I consult with companies of all shapes, sizes and ages that look for new ways to start thinking and acting more like start-ups than has-beens. Again and again, I hit a huge obstacle:

How to bridge the gap between start-ups, which focus intensely on the opportunity they exist to exploit, versus the traditional big-company bias toward diffusion and diversification?

In other words, too many big complex firms don’t know how to focus at all.

If you look up the dictionary definition of “focus,” you find 3 meanings:

1) “A main purpose or interest.”

2) “The point at which rays of light, heat or sound converge or diverge, sharpening the resolution of an image in a mirror or lens.”

3) “A state or condition permitting clear perception or understanding.”

Question: What does it take to get a large organization and the people in it to focus?

In Innovation, Faster Beats Better

Startups show big companies how faster beats better.

By which I mean, to focus on projects as opposed to products or processes?

Answer: An honest-to-goodness, top-to-bottom, soup-to-nuts, inside-out, all-encompassing cultural sea change.


Because my experience in trying to transform huge lumbering incumbent organizations so they can move more nimbly to market, and fend off the challenges posed by disruptive new entrants, teaches a lesson. The greatest threat to existing business models (and companies’ very existence) isn’t external so much as internal.

Or, as I like to say, a bit sadly, “Culture eats strategy for lunch.”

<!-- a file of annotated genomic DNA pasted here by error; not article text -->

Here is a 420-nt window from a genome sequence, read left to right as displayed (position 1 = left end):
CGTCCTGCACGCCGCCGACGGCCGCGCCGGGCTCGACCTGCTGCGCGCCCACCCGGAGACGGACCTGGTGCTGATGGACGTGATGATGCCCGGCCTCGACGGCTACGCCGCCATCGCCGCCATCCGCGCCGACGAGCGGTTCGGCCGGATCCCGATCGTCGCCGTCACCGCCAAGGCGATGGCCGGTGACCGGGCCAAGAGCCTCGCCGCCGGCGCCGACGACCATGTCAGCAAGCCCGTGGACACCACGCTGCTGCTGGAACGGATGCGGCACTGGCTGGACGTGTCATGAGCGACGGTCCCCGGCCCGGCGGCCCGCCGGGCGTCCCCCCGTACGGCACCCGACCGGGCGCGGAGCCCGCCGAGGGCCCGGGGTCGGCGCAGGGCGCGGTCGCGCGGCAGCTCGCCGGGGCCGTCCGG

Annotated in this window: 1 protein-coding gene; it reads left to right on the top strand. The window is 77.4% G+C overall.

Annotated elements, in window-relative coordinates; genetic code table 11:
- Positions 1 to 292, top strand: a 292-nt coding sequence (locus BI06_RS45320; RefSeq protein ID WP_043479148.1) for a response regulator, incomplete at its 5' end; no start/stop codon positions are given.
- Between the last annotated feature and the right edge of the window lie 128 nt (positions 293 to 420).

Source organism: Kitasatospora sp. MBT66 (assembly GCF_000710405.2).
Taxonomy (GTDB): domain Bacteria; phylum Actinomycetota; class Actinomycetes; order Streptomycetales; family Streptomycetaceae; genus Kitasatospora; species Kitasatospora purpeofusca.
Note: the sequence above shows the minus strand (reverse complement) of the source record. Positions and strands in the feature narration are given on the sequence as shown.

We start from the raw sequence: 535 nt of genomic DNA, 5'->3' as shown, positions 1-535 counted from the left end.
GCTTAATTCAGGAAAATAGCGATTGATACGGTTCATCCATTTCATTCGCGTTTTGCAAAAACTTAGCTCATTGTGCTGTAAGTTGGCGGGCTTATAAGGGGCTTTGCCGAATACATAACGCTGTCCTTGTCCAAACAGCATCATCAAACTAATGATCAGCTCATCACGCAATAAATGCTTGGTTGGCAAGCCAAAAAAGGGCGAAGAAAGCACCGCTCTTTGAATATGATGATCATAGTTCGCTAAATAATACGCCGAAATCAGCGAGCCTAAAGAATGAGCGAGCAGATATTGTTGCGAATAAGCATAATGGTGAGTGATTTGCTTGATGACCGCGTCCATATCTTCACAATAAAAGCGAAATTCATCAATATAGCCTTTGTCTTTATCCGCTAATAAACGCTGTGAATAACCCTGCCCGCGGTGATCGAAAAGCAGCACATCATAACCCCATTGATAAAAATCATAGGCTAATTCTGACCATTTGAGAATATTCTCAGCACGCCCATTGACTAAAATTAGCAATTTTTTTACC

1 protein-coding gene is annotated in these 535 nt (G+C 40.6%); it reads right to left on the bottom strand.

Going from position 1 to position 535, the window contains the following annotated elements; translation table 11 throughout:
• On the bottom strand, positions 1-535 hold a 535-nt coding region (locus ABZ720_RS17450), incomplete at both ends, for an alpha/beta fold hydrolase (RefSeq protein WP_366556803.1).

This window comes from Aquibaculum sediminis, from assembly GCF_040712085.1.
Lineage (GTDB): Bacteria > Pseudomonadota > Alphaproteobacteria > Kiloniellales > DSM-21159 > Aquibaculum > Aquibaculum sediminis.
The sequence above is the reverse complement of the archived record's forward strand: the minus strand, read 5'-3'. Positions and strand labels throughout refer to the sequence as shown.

A Case in Point

Let’s take, for example, an aspiring corporate entrepreneur who has a project, which for a variety of reasons, he or she is totally hot on.

So the aspiring corporate entrepreneur knows just what to do.

She knocks on her manager’s always-open door and makes her pitch.

And then?

Well…in my experience and probably yours, even if and when your manager totally gets it what’s the likeliest best-case scenario?

Bingo! You’ve just hit the jackpot:

If you’re totally, incredibly lucky and/or plucky, you’re going to be awarded the totally divided attention of 8 engineers and designers.

Who just happen to be tasked with devoting, at most, one-quarter of their time to your project.

I call this the “Spread The Peanut Butter Principle” of innovation.


Why indeed?

Well, because in the reality of large corporations, from the point of view of a middle-to-senior manager resource-allocator, taking the absolute risk of stacking so much talent against an unproven idea is just too much risk to bear. There’s no corresponding pay-off because the uncertainty of success is simply too great.

Portfolio Strategy

Okay then.

From the vantage point of a corporate resource allocator, this utterly ambiguous response – somewhere between a “no” and a “yes,” is entirely rational.

Hedging your bets is what all portfolio managers do — that is, after all, their job.

And that is, after all, nothing more or less than what venture capitalists do.

VCs diversify their portfolio of bets, operating under the perfectly reasonable assumption that their “hit-rate” will be anywhere from 3% to 5%, on a good day.

It’s strange, when you think about it, given that something like 90% of Fortune 100 companies currently fund or operate venture capital arms or divisions.

All of which are funded and operated by corporate headquarters under the assumption that the standard start-up hit rate will apply to their investments, or bets.

No big deal.

But when it comes to making internal resource allocations, which involve making bets on the smarts and stick-to-it-iveness of their own people, companies simply throw the whole VC model right out the window.

And a far more traditional set of metrics kicks in, which leads resource allocators to not only be risk averse, but to be rewarded and compensated for being risk-averse.

I can’t tell you how many times I’ve asked senior managers to explain this totally absurd disconnect.